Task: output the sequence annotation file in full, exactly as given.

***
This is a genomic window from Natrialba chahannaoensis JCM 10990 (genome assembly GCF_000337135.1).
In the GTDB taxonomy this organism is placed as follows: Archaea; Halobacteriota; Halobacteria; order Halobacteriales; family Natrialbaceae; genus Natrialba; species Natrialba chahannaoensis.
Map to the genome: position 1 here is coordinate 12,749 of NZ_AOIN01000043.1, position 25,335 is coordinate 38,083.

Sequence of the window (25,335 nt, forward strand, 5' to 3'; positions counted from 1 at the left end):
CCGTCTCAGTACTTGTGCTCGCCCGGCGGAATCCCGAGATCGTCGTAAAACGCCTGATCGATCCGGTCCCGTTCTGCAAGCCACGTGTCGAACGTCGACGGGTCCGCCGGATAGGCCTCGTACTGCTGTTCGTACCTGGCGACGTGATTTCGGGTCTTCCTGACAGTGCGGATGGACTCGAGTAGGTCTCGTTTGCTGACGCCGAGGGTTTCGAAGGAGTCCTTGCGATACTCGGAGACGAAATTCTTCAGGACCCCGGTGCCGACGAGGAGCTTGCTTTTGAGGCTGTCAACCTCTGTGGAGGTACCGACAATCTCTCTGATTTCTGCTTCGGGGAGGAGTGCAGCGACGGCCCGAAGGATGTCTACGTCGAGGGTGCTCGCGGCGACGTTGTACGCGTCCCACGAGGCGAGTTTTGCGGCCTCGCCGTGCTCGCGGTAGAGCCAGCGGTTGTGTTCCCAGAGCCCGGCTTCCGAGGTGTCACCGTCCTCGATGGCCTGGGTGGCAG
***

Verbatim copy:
This is a genomic window from Natrialba chahannaoensis JCM 10990 (genome assembly GCF_000337135.1).
In the GTDB taxonomy this organism is placed as follows: Archaea; Halobacteriota; Halobacteria; order Halobacteriales; family Natrialbaceae; genus Natrialba; species Natrialba chahannaoensis.
Map to the genome: position 1 here is coordinate 12,749 of NZ_AOIN01000043.1, position 25,335 is coordinate 38,083.

Sequence of the window (25,335 nt, forward strand, 5' to 3'; positions counted from 1 at the left end):
CCGTCTCAGTACTTGTGCTCGCCCGGCGGAATCCCGAGATCGTCGTAAAACGCCTGATCGATCCGGTCCCGTTCTGCAAGCCACGTGTCGAACGTCGACGGGTCCGCCGGATAGGCCTCGTACTGCTGTTCGTACCTGGCGACGTGATTTCGGGTCTTCCTGACAGTGCGGATGGACTCGAGTAGGTCTCGTTTGCTGACGCCGAGGGTTTCGAAGGAGTCCTTGCGATACTCGGAGACGAAATTCTTCAGGACCCCGGTGCCGACGAGGAGCTTGCTTTTGAGGCTGTCAACCTCTGTGGAGGTACCGACAATCTCTCTGATTTCTGCTTCGGGGAGGAGTGCAGCGACGGCCCGAAGGATGTCTACGTCGAGGGTGCTCGCGGCGACGTTGTACGCGTCCCACGAGGCGAGTTTTGCGGCCTCGCCGTGCTCGCGGTAGAGCCAGCGGTTGTGTTCCCAGAGCCCGGCTTCCGAGGTGTCACCGTCCTCGATGGCCTGGGTGGCAG